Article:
Op-ed: Mercier calls for revolution against McQuaid, Verbruggen

Former U.S. Postal rider urges the UCI board to remove Pat McQuaid and Hein Verbruggen from the sport's governing body

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Editor’s note: The following is an opinion piece submitted to VeloNews by former U.S. Postal Service rider Scott Mercier. Mercier retired from professional cycling in 1997 and in 2011 told VeloNews that a team doctor had offered him synthetic testosterone in the final year of his career. The UCI on Monday issued a press release defending its lawsuit against journalist Paul Kimmage, claiming that he “had made false accusations that defamed the UCI and its presidents, and which tarnished their integrity and reputation.”

The dethroning of the king, Lance Armstrong, by the U.S. Anti-Doping Agency has given many hope that real change is possible for the sport of cycling. But the sport’s governing body, the UCI, led by the hapless Pat McQuaid and Hein Verbruggen, seems intent on continuing the charade. The entire world has come to accept that cycling has had a dark and sordid history with respect to doping, but the UCI refuses to acknowledge any responsibility. It is shameful that the UCI was not leading the effort to find the truth. Pat McQuaid, in particular, seems to get more desperate every time he utters a word.

His most recent action of suing journalist and renowned anti-doping crusader Paul Kimmage is just the latest example of an attempt to deny and cover up, rather than seek the truth. History suggests that the UCI did not provide protection for riders like Christophe Bassons and Filippo Simeoni, who chose to speak up and challenge the culture of doping. Rather, they were unceremoniously ushered out the door. It is time to invite athletes like them back to the sport to be a part of the solution. As a former rider for U.S. Postal, I would not have turned to the UCI for fear of the repercussions from the organization. Perhaps in my own small way I too contributed to the omerta in cycling.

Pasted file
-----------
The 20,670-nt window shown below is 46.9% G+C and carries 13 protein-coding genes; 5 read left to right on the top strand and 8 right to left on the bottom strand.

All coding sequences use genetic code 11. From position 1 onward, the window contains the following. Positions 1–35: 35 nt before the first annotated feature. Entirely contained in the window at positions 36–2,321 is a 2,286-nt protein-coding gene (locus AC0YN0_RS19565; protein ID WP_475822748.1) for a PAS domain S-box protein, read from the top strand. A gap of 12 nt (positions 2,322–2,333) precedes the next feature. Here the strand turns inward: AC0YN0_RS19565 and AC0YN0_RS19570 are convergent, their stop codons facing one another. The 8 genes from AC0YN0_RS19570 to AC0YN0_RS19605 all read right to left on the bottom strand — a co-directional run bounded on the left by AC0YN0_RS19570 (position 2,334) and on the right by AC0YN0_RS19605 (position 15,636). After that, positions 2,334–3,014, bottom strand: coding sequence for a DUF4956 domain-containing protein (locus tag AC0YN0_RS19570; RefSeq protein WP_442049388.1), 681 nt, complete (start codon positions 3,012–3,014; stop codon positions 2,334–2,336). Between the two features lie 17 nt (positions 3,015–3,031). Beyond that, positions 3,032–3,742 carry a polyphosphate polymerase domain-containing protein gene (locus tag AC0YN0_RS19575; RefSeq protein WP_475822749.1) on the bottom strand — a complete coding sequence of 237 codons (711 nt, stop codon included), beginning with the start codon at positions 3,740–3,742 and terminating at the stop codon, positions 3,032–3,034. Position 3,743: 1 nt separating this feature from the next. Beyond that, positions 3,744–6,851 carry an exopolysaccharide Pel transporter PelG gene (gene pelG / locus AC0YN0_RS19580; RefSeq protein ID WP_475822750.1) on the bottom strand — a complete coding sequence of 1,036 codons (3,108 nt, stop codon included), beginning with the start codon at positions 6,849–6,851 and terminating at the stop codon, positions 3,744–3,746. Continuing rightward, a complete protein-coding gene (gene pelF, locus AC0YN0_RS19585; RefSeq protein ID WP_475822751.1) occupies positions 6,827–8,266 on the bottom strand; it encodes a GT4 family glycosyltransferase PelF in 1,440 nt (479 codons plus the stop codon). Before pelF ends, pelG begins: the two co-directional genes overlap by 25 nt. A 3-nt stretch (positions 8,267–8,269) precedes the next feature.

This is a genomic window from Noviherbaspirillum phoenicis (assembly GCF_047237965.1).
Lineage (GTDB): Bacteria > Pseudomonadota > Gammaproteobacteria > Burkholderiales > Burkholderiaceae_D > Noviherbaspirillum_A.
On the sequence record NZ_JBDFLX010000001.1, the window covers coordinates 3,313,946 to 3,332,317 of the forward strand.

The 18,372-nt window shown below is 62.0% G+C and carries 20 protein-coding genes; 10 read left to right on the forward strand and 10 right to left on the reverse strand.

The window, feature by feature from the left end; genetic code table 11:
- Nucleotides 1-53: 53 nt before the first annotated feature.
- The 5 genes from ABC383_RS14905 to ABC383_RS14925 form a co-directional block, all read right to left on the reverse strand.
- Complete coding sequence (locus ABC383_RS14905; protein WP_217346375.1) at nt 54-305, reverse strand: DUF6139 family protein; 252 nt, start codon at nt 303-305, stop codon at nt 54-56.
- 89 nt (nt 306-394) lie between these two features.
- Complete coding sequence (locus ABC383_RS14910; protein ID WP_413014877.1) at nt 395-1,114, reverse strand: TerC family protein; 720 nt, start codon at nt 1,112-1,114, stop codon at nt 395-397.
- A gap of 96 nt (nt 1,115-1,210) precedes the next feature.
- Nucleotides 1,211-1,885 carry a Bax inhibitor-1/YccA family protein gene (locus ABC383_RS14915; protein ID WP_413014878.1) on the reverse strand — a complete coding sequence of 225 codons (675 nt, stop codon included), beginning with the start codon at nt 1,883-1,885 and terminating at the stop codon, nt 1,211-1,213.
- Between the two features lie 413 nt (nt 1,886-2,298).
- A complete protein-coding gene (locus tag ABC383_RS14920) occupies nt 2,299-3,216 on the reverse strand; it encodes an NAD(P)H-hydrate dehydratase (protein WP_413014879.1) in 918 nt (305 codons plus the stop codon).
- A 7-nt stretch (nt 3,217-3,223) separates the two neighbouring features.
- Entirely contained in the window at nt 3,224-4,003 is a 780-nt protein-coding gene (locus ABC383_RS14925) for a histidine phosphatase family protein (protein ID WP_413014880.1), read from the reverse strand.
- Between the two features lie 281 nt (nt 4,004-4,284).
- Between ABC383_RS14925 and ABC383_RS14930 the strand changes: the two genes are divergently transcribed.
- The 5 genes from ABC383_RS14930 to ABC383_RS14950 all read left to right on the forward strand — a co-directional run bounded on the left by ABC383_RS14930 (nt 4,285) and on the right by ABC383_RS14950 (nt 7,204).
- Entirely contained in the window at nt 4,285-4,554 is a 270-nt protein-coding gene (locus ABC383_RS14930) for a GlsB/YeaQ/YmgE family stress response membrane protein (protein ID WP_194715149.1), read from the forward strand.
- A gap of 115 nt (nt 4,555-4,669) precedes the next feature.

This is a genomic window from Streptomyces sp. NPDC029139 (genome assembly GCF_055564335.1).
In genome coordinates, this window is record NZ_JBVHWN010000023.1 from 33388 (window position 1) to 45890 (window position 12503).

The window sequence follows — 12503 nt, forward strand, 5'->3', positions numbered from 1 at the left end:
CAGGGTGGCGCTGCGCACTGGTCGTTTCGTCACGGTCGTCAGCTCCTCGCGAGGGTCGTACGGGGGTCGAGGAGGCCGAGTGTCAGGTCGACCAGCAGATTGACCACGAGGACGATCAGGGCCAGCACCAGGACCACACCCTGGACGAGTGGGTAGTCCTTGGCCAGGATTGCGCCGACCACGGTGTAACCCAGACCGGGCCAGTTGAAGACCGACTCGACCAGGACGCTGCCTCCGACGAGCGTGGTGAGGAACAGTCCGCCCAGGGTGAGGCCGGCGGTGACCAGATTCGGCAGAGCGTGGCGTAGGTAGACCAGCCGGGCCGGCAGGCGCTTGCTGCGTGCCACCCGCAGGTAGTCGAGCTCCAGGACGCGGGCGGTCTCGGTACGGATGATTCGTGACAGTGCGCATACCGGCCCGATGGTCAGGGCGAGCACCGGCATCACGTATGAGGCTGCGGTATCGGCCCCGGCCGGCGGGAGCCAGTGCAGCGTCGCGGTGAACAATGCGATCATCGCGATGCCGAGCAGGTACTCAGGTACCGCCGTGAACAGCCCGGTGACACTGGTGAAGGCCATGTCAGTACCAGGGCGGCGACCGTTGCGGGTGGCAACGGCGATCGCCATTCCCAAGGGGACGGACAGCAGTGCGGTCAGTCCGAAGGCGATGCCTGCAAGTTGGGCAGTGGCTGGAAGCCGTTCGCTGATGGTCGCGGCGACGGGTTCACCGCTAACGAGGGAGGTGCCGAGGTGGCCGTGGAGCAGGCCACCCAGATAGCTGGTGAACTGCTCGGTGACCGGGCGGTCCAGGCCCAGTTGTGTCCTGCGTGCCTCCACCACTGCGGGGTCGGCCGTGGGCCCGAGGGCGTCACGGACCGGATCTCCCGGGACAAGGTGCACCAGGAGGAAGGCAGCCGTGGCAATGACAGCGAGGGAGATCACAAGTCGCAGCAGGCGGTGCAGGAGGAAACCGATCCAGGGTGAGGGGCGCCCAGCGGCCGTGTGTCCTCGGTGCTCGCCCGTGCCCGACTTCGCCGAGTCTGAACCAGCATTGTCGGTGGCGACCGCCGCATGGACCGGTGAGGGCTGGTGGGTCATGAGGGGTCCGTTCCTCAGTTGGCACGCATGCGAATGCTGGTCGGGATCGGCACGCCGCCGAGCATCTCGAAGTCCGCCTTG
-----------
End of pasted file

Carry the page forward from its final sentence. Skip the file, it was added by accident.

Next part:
The lack of comments by most of the peloton regarding the Armstrong saga suggest that the omerta is still alive and well and that the peloton is still ruled by fear. There is no small amount of irony in the fact that the sport is led today by a man who received a lifetime ban from Olympic competition for an act of willful deception and fraud by racing the Rapport Tour in apartheid South Africa during an international boycott. I also raced the Rapport Tour, but Nobel laureate Nelson Mandela was the head of state, not B.J. Vorster. Mr. Vorster was the head of the department of justice in South Africa when Nelson Mandela was sentenced to life in prison.

The UCI today appears to be governed in a similar manner as the apartheid regimes, ruled with oppression and fear. Many of today’s riders seem to be fearful of criticizing the UCI potentially and exposing themselves to repercussions.

Cycling has reached a tipping point. It is either going to be honest and open regarding its sordid history of doping and grow and thrive, or it will continue to deny and distract. The time has come for the doors of secrecy to be kicked open. It’s time for a revolution and the overthrow of the tyrannical leadership of McQuaid and Verbruggen. I urge the board members of the UCI to take control of the sport and start with a clean slate. This is the only way cycling can truly grow on a global scale.